August 1, 2003
We Restrict Trade At Our Own Peril
In a sense, there is probably very little significance in the fact that U.S. Senator Evan Bayh recently went on record as strongly supportive of continued trade protection for the domestic steel industry. It is no more surprising to see a Senator from Indiana look out for steel than it is, say, for a Louisiana representative go to bat for the oil industry, or a Washington state politician carry the water for aircraft manufacturers.
In fact, the real headline would be if anIndiana politician did not take such a stance. The conventional wisdom would say that such a person would soon be looking for a new job.
But maybe such a stance is correct nonetheless. Even if protectionist policy "works" -- letting Indiana steelmakers boost their prices without provoking retaliatory actions by our trading partners -- it might not make Hoosiers better off. After all, those extra dollars being collected by Indianasteelmakers are being paid by automakers, appliance manufacturers, and countless other industries who buy the product. That makes these companies, many of whom are located in our state, less competitive when they go head-to-head with competitors abroad who don't have to pay more than the going rate for their raw materials.
With the razor-thin margins many smallIndiana manufacturers are operating at these days, this is not a trivial matter. The cost of trying to save steel jobs by slapping a surcharge on imports may be more than just the extra dollars paid by consumers of steel products. It could also be the lost jobs in the downstream manufacturers who lose market share as a result.
And that's if the policy works. There is a mountain of evidence, some of it reported in a recent Dallas Federal Reserve Bank monograph, suggesting that it does not even accomplish its most limited goals.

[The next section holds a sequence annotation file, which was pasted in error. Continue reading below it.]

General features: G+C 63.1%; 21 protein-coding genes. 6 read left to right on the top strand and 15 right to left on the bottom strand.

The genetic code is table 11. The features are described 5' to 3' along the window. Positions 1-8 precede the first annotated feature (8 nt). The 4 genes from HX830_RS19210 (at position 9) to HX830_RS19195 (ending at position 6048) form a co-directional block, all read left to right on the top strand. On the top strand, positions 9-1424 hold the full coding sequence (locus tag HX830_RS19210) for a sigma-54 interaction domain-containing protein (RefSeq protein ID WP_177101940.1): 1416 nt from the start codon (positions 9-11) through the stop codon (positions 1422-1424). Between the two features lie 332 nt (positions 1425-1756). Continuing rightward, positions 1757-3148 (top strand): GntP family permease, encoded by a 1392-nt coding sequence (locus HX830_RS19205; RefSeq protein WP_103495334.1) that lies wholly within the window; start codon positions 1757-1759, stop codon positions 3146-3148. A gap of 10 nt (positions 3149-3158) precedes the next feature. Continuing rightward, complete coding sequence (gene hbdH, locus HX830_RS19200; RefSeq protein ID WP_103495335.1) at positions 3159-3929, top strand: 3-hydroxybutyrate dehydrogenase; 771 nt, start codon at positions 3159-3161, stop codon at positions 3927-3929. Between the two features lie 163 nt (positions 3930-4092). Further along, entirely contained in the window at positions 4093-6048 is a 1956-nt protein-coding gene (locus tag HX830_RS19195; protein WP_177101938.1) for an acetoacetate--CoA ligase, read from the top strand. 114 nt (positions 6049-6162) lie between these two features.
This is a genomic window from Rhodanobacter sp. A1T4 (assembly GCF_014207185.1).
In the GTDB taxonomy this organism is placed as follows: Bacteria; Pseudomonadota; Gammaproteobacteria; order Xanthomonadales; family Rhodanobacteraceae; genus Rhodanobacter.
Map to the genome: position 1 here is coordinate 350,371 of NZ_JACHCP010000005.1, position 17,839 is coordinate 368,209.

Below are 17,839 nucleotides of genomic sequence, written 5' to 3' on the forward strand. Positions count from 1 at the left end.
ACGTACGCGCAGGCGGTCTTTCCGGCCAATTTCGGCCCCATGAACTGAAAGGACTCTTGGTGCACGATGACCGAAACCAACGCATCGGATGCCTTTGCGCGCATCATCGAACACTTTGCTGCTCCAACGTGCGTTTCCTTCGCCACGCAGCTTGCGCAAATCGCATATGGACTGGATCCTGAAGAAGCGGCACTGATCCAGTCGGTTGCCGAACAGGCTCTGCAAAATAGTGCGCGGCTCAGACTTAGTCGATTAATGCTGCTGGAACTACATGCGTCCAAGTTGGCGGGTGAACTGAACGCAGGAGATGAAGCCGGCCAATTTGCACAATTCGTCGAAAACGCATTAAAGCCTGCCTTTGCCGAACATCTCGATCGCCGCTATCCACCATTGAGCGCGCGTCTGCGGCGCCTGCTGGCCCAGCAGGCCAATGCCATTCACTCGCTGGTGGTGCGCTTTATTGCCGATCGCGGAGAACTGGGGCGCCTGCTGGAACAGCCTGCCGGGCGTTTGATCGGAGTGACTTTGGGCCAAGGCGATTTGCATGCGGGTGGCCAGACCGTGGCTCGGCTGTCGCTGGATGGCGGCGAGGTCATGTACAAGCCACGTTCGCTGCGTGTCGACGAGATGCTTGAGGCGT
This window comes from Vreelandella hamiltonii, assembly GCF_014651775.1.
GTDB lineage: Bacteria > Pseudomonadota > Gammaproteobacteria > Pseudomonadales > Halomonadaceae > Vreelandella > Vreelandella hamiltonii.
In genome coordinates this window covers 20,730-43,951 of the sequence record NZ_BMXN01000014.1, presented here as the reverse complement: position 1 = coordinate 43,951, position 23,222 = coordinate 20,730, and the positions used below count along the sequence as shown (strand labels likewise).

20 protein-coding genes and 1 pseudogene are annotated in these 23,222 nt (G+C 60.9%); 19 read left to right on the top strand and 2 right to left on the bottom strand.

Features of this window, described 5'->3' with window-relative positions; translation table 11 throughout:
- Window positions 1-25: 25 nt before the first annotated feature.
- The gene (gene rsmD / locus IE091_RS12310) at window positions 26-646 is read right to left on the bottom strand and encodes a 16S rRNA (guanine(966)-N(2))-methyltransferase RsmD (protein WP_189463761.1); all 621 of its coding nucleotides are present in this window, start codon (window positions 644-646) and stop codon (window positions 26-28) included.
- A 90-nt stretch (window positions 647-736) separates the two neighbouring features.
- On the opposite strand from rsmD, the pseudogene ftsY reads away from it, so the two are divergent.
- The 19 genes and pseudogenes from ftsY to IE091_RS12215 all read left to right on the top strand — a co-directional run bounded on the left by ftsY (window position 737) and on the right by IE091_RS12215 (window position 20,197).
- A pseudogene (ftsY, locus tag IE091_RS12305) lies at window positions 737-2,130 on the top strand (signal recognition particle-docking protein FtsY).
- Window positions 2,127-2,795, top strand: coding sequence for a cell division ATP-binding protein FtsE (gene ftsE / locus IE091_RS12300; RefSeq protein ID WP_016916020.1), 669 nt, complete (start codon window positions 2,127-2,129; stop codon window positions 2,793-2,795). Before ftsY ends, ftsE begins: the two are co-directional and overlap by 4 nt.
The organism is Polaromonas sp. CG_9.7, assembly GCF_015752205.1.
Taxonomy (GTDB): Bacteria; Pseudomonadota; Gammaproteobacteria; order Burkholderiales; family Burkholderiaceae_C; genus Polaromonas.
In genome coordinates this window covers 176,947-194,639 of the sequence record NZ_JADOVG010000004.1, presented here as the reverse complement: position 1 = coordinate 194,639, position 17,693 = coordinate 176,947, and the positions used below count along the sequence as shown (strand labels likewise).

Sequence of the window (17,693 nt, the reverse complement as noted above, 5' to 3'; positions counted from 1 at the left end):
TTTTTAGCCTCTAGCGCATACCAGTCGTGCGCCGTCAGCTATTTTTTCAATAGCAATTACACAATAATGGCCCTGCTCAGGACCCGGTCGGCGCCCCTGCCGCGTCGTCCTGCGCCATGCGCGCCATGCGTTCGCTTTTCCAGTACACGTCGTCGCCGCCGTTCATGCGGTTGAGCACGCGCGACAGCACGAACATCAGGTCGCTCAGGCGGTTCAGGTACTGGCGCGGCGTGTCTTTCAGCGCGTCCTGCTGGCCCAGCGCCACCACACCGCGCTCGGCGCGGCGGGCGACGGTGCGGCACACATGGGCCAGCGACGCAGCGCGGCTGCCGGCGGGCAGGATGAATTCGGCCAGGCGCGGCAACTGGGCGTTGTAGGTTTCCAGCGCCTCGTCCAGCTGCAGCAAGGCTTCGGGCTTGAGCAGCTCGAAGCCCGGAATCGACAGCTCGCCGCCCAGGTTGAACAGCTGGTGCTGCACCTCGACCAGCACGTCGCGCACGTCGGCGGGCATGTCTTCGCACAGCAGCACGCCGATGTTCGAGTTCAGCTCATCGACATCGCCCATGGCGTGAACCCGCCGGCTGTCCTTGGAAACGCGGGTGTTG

The steel industry itself is perhaps the best example. One has to wonder if steelmakers had put the same resources over the years into their plant and equipment as they have in the political process -- over 50 percent of all anti-dumping complaints filed at the International Trade Commission are from the steel industry -- if they would be in better shape today. As it is, decades of protectionist policy have only proven one thing, namely, that steel companies say that more protection is needed.
But overt protection, of the kind put into place last year by the Bush administration for steel, is only one form of trade restraints that cost us money and jobs. And not all of them involve trade across international borders. We have a variety of ways, from pressuring nations to obey "voluntary" quotas, to regulatory or labeling restrictions that effectively close the door to outside competition, to erect barriers to the movement of goods and services.
Indeed, the notion that "Buying American," or otherwise keeping the dollars we spend close to home has been thought to be good for so long that few have even bothered to examine its logic. If we did, we'd have to utter the phrase "pay more" in the same breath.
Few of us enjoy paying taxes, yet we burden our governments to follow onerous work rules and purchasing procedures in public construction projects that limit competition from out-of-state companies, raising their costs. Some of us loathe our dependence on foreign oil suppliers, but if we were to try to get by without imports the price of gasoline would probably be more than $7 a gallon. Trade helps support the specialization and prosperity in our economy, and we restrict it at our own peril.
About the Author
Educational Attainment, the 21st Century Fund and the Future of SchoolingIndiana ranks 42nd in educational attainment.
Big Savings for Ending Prevailing WageMy statistical models show that repealing state prevailing wage laws save taxpayers money.
Re-Thinking Economic Development A large share of the most mobile families—perhaps half—no longer need to live near where they work.
Money Illusion and InflationPrice fluctuation could cause inflation to last longer, but it didn’t cause the inflation, it simply extends the pain.View archives